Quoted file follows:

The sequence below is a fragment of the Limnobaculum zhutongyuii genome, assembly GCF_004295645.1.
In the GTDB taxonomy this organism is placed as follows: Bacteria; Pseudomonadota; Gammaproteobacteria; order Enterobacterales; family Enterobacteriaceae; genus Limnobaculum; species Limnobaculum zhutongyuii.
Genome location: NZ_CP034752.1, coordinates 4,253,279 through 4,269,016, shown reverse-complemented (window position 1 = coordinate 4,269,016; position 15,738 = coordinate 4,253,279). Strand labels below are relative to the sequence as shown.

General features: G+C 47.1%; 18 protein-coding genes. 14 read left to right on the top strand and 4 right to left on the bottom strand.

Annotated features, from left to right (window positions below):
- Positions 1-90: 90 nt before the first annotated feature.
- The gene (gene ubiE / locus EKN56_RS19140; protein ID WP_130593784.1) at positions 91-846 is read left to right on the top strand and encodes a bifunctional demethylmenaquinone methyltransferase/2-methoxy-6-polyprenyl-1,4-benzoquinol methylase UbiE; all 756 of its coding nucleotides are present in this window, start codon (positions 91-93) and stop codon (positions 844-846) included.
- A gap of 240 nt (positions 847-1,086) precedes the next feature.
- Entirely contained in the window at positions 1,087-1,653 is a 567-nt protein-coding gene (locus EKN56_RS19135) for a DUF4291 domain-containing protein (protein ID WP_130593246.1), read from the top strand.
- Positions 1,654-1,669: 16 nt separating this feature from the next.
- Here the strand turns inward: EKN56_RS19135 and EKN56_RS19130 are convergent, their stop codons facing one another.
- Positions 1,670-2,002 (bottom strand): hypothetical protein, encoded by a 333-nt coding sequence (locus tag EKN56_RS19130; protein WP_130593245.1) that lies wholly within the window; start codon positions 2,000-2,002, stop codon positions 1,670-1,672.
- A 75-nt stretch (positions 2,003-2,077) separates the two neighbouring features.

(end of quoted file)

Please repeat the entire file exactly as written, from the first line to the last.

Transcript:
The sequence below is a fragment of the Limnobaculum zhutongyuii genome, assembly GCF_004295645.1.
In the GTDB taxonomy this organism is placed as follows: Bacteria; Pseudomonadota; Gammaproteobacteria; order Enterobacterales; family Enterobacteriaceae; genus Limnobaculum; species Limnobaculum zhutongyuii.
Genome location: NZ_CP034752.1, coordinates 4,253,279 through 4,269,016, shown reverse-complemented (window position 1 = coordinate 4,269,016; position 15,738 = coordinate 4,253,279). Strand labels below are relative to the sequence as shown.

General features: G+C 47.1%; 18 protein-coding genes. 14 read left to right on the top strand and 4 right to left on the bottom strand.

Annotated features, from left to right (window positions below):
- Positions 1-90: 90 nt before the first annotated feature.
- The gene (gene ubiE / locus EKN56_RS19140; protein ID WP_130593784.1) at positions 91-846 is read left to right on the top strand and encodes a bifunctional demethylmenaquinone methyltransferase/2-methoxy-6-polyprenyl-1,4-benzoquinol methylase UbiE; all 756 of its coding nucleotides are present in this window, start codon (positions 91-93) and stop codon (positions 844-846) included.
- A gap of 240 nt (positions 847-1,086) precedes the next feature.
- Entirely contained in the window at positions 1,087-1,653 is a 567-nt protein-coding gene (locus EKN56_RS19135) for a DUF4291 domain-containing protein (protein ID WP_130593246.1), read from the top strand.
- Positions 1,654-1,669: 16 nt separating this feature from the next.
- Here the strand turns inward: EKN56_RS19135 and EKN56_RS19130 are convergent, their stop codons facing one another.
- Positions 1,670-2,002 (bottom strand): hypothetical protein, encoded by a 333-nt coding sequence (locus tag EKN56_RS19130; protein WP_130593245.1) that lies wholly within the window; start codon positions 2,000-2,002, stop codon positions 1,670-1,672.
- A 75-nt stretch (positions 2,003-2,077) separates the two neighbouring features.